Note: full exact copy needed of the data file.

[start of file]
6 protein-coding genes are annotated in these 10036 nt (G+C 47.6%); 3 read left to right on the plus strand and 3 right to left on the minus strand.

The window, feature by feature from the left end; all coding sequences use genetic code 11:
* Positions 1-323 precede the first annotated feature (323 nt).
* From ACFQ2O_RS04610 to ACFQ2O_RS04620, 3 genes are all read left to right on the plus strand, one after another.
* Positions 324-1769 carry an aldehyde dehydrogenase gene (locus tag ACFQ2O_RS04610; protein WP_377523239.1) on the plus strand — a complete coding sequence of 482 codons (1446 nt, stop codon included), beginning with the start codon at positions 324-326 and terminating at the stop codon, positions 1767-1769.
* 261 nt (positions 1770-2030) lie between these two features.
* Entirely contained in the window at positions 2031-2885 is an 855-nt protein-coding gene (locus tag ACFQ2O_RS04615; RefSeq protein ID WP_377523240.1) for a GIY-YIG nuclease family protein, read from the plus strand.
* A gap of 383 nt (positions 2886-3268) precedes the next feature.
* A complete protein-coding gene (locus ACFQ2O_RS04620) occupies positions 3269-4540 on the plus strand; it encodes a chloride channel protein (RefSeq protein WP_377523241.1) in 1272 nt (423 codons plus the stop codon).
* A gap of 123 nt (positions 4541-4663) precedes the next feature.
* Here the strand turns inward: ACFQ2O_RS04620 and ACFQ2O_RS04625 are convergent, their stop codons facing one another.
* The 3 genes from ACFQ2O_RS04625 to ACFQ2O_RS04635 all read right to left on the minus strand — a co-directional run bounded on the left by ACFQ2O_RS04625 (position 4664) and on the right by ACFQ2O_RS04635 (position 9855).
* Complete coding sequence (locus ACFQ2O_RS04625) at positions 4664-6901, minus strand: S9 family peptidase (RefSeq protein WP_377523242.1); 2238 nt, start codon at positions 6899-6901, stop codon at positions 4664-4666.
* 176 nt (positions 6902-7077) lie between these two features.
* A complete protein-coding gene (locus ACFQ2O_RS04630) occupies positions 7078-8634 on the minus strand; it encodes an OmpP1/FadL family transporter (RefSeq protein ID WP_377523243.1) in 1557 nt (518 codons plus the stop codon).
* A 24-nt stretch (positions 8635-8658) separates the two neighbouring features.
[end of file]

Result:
6 protein-coding genes are annotated in these 10036 nt (G+C 47.6%); 3 read left to right on the plus strand and 3 right to left on the minus strand.

The window, feature by feature from the left end; all coding sequences use genetic code 11:
* Positions 1-323 precede the first annotated feature (323 nt).
* From ACFQ2O_RS04610 to ACFQ2O_RS04620, 3 genes are all read left to right on the plus strand, one after another.
* Positions 324-1769 carry an aldehyde dehydrogenase gene (locus tag ACFQ2O_RS04610; protein WP_377523239.1) on the plus strand — a complete coding sequence of 482 codons (1446 nt, stop codon included), beginning with the start codon at positions 324-326 and terminating at the stop codon, positions 1767-1769.
* 261 nt (positions 1770-2030) lie between these two features.
* Entirely contained in the window at positions 2031-2885 is an 855-nt protein-coding gene (locus tag ACFQ2O_RS04615; RefSeq protein ID WP_377523240.1) for a GIY-YIG nuclease family protein, read from the plus strand.
* A gap of 383 nt (positions 2886-3268) precedes the next feature.
* A complete protein-coding gene (locus ACFQ2O_RS04620) occupies positions 3269-4540 on the plus strand; it encodes a chloride channel protein (RefSeq protein WP_377523241.1) in 1272 nt (423 codons plus the stop codon).
* A gap of 123 nt (positions 4541-4663) precedes the next feature.
* Here the strand turns inward: ACFQ2O_RS04620 and ACFQ2O_RS04625 are convergent, their stop codons facing one another.
* The 3 genes from ACFQ2O_RS04625 to ACFQ2O_RS04635 all read right to left on the minus strand — a co-directional run bounded on the left by ACFQ2O_RS04625 (position 4664) and on the right by ACFQ2O_RS04635 (position 9855).
* Complete coding sequence (locus ACFQ2O_RS04625) at positions 4664-6901, minus strand: S9 family peptidase (RefSeq protein WP_377523242.1); 2238 nt, start codon at positions 6899-6901, stop codon at positions 4664-4666.
* 176 nt (positions 6902-7077) lie between these two features.
* A complete protein-coding gene (locus ACFQ2O_RS04630) occupies positions 7078-8634 on the minus strand; it encodes an OmpP1/FadL family transporter (RefSeq protein ID WP_377523243.1) in 1557 nt (518 codons plus the stop codon).
* A 24-nt stretch (positions 8635-8658) separates the two neighbouring features.